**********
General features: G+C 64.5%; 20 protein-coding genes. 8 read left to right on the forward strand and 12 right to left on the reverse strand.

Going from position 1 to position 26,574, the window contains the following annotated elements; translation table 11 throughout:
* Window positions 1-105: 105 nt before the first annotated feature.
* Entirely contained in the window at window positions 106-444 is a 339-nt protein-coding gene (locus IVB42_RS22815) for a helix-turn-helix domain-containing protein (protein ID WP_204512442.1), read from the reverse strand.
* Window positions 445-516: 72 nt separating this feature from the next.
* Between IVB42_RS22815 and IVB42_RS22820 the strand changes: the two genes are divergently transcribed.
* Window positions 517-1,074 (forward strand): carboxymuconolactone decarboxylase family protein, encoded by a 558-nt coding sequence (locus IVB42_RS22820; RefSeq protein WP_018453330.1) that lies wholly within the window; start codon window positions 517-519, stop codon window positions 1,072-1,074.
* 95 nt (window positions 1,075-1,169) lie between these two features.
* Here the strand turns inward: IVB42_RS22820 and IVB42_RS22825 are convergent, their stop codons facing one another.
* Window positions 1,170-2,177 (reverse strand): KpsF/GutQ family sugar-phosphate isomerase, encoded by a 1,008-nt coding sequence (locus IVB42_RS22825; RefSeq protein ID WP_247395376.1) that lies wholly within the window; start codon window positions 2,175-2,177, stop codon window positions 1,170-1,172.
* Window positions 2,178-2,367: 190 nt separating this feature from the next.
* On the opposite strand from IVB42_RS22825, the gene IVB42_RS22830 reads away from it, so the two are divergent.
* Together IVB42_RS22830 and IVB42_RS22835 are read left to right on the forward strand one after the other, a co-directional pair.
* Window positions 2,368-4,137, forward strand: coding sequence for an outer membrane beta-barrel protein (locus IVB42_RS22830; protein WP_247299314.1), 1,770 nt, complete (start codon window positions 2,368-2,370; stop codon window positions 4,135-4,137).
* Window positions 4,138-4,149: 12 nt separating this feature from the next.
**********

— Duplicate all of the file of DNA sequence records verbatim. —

General features: G+C 64.5%; 20 protein-coding genes. 8 read left to right on the forward strand and 12 right to left on the reverse strand.

Going from position 1 to position 26,574, the window contains the following annotated elements; translation table 11 throughout:
* Window positions 1-105: 105 nt before the first annotated feature.
* Entirely contained in the window at window positions 106-444 is a 339-nt protein-coding gene (locus IVB42_RS22815) for a helix-turn-helix domain-containing protein (protein ID WP_204512442.1), read from the reverse strand.
* Window positions 445-516: 72 nt separating this feature from the next.
* Between IVB42_RS22815 and IVB42_RS22820 the strand changes: the two genes are divergently transcribed.
* Window positions 517-1,074 (forward strand): carboxymuconolactone decarboxylase family protein, encoded by a 558-nt coding sequence (locus IVB42_RS22820; RefSeq protein WP_018453330.1) that lies wholly within the window; start codon window positions 517-519, stop codon window positions 1,072-1,074.
* 95 nt (window positions 1,075-1,169) lie between these two features.
* Here the strand turns inward: IVB42_RS22820 and IVB42_RS22825 are convergent, their stop codons facing one another.
* Window positions 1,170-2,177 (reverse strand): KpsF/GutQ family sugar-phosphate isomerase, encoded by a 1,008-nt coding sequence (locus IVB42_RS22825; RefSeq protein ID WP_247395376.1) that lies wholly within the window; start codon window positions 2,175-2,177, stop codon window positions 1,170-1,172.
* Window positions 2,178-2,367: 190 nt separating this feature from the next.
* On the opposite strand from IVB42_RS22825, the gene IVB42_RS22830 reads away from it, so the two are divergent.
* Together IVB42_RS22830 and IVB42_RS22835 are read left to right on the forward strand one after the other, a co-directional pair.
* Window positions 2,368-4,137, forward strand: coding sequence for an outer membrane beta-barrel protein (locus IVB42_RS22830; protein WP_247299314.1), 1,770 nt, complete (start codon window positions 2,368-2,370; stop codon window positions 4,135-4,137).
* Window positions 4,138-4,149: 12 nt separating this feature from the next.